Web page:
The case of Vinter and Others v UK was referred to the ECHR Grand Chamber and the hearing took place on 28th November 2012. The cases concern the applicants' complaint that their imprisonment for life amounted to inhuman and degrading treatment as they had no hope of release.

The applicants, Douglas Gary Vinter, Jeremy Neville Bamber and Peter Howard Moore, are British nationals who were born in 1969, 1961 and 1946 respectively. All three men are currently serving mandatory sentences of life imprisonment for murder with whole life tariffs.

In its judgment of 17 January 2012, the ECHR held, by four votes to three, that there had been no violation of Article 3 of the Convention.

The case (covering all three joined applications) was referred to the Grand Chamber at the request of Mr Vinter, one of the applicants. A Grand Chamber hearing on the case took place at the Human Rights Building, Strasbourg, on Wednesday 28 November 2012 at 9.15 a.m.

This is a case of huge importance as it will determine whether or not all 47 Member States can lock up serious offenders for life without any prospect of review or release, and will be a ruling which has repercussions well beyond Europe. The importance of the case was underlined by the attendance of 400 people at the hearing, which was before 19 judges, and the fact that several Governments sent official delegations.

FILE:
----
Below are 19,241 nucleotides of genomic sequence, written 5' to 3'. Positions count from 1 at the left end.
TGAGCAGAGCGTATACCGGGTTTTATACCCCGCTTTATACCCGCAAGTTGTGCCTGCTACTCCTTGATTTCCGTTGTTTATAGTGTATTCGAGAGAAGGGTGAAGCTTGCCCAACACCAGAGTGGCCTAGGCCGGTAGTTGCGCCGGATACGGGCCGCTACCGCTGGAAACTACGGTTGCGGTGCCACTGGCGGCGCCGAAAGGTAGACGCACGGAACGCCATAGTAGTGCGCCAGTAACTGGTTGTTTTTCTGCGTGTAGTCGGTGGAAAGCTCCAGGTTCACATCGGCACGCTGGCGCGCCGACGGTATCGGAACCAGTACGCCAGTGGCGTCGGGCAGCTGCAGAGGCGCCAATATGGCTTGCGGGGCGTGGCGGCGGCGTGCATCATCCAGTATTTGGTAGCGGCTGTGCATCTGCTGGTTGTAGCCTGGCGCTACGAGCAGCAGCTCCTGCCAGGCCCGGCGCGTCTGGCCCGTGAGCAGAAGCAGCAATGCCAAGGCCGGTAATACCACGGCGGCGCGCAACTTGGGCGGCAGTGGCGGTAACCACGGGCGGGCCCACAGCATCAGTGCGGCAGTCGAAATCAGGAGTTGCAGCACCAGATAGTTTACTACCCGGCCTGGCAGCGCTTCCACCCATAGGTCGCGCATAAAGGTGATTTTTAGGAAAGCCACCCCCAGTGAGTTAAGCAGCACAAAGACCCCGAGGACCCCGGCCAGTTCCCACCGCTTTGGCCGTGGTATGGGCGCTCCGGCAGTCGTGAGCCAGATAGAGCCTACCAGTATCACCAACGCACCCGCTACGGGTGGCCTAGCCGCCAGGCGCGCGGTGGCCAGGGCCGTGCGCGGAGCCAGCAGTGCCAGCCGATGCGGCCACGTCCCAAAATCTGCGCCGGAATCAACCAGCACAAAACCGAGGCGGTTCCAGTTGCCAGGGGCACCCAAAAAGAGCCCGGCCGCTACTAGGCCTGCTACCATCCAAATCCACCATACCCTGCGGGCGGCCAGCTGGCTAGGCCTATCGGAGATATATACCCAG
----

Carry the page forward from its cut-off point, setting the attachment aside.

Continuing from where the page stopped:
The Applicants argued that all prisoners should be entitled to some prospect of release and that to determine at the outset of a sentence that he or she will die in prison is inhuman and degrading, and therefore a breach of Article 3 of the Convention, because it destroys respect for human dignity. A prisoner sentenced to an irreducible lifelong term might be in his or her twenties and could face the prospect of many decades behind bars. No one could determine whether the balance of penological justifications for detention would remain the same 20, 40 or even 60 years hence. The Government argued that Parliament had determined that for some offences lifelong imprisonment without review was appropriate and it was not for the ECtHR to interfere with this aspect of domestic law.

A webcast of the hearing is available here.

Pete Weatherby QC of GCN is counsel for Vinter instructed by Simon Creighton Bhatt Murphy solicitors .

Quick link

28th November 2012 - Britain's policy of locking up violent criminals indefinitely 'crushes human dignity', say lawyers for Jeremy Bamber - The Independent
28th November 2012 - ECHR press release on Vinter and Others v UK 28.11.2012
17th January 2012 - ECHR whole-life tariffs judgment - Vinter and Others v UK

Related Barristers

Print

Page